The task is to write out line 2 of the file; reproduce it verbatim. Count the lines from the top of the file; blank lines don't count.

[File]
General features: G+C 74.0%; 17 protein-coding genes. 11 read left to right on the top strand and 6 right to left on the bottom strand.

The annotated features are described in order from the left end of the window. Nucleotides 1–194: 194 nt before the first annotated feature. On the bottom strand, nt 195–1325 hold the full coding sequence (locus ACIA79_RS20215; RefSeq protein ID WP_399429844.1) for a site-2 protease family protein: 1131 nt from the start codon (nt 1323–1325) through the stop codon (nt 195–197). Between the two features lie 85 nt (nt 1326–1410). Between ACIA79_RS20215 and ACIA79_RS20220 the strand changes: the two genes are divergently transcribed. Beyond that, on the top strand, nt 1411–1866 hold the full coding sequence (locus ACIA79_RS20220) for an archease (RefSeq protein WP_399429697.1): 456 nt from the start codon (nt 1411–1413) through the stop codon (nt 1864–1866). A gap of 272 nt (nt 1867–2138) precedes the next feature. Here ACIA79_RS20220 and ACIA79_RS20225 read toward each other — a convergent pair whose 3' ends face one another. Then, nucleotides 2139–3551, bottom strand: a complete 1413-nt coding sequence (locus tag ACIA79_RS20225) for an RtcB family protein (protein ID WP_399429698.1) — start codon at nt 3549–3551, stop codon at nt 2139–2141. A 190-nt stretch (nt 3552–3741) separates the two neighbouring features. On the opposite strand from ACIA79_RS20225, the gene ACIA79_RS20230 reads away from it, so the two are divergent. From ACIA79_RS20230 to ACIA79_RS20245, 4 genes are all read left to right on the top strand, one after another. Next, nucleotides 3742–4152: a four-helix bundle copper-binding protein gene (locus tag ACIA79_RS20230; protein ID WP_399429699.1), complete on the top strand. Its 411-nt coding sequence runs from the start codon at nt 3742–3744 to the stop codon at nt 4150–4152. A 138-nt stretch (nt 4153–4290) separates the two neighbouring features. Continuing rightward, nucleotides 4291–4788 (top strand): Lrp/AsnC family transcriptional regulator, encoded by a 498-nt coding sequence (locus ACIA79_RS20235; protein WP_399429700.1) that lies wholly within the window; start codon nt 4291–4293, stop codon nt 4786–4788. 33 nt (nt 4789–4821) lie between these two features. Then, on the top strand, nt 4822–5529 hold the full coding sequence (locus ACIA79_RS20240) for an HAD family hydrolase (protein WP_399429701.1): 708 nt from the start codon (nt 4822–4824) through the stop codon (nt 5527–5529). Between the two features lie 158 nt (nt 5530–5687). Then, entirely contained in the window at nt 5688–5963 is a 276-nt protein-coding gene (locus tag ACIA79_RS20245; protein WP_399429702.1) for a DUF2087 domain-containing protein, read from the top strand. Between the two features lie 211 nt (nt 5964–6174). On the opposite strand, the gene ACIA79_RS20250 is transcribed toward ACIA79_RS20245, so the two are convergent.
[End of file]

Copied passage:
The annotated features are described in order from the left end of the window. Nucleotides 1–194: 194 nt before the first annotated feature. On the bottom strand, nt 195–1325 hold the full coding sequence (locus ACIA79_RS20215; RefSeq protein ID WP_399429844.1) for a site-2 protease family protein: 1131 nt from the start codon (nt 1323–1325) through the stop codon (nt 195–197). Between the two features lie 85 nt (nt 1326–1410). Between ACIA79_RS20215 and ACIA79_RS20220 the strand changes: the two genes are divergently transcribed. Beyond that, on the top strand, nt 1411–1866 hold the full coding sequence (locus ACIA79_RS20220) for an archease (RefSeq protein WP_399429697.1): 456 nt from the start codon (nt 1411–1413) through the stop codon (nt 1864–1866). A gap of 272 nt (nt 1867–2138) precedes the next feature. Here ACIA79_RS20220 and ACIA79_RS20225 read toward each other — a convergent pair whose 3' ends face one another. Then, nucleotides 2139–3551, bottom strand: a complete 1413-nt coding sequence (locus tag ACIA79_RS20225) for an RtcB family protein (protein ID WP_399429698.1) — start codon at nt 3549–3551, stop codon at nt 2139–2141. A 190-nt stretch (nt 3552–3741) separates the two neighbouring features. On the opposite strand from ACIA79_RS20225, the gene ACIA79_RS20230 reads away from it, so the two are divergent. From ACIA79_RS20230 to ACIA79_RS20245, 4 genes are all read left to right on the top strand, one after another. Next, nucleotides 3742–4152: a four-helix bundle copper-binding protein gene (locus tag ACIA79_RS20230; protein ID WP_399429699.1), complete on the top strand. Its 411-nt coding sequence runs from the start codon at nt 3742–3744 to the stop codon at nt 4150–4152. A 138-nt stretch (nt 4153–4290) separates the two neighbouring features. Continuing rightward, nucleotides 4291–4788 (top strand): Lrp/AsnC family transcriptional regulator, encoded by a 498-nt coding sequence (locus ACIA79_RS20235; protein WP_399429700.1) that lies wholly within the window; start codon nt 4291–4293, stop codon nt 4786–4788. 33 nt (nt 4789–4821) lie between these two features. Then, on the top strand, nt 4822–5529 hold the full coding sequence (locus ACIA79_RS20240) for an HAD family hydrolase (protein WP_399429701.1): 708 nt from the start codon (nt 4822–4824) through the stop codon (nt 5527–5529). Between the two features lie 158 nt (nt 5530–5687). Then, entirely contained in the window at nt 5688–5963 is a 276-nt protein-coding gene (locus tag ACIA79_RS20245; protein WP_399429702.1) for a DUF2087 domain-containing protein, read from the top strand. Between the two features lie 211 nt (nt 5964–6174). On the opposite strand, the gene ACIA79_RS20250 is transcribed toward ACIA79_RS20245, so the two are convergent.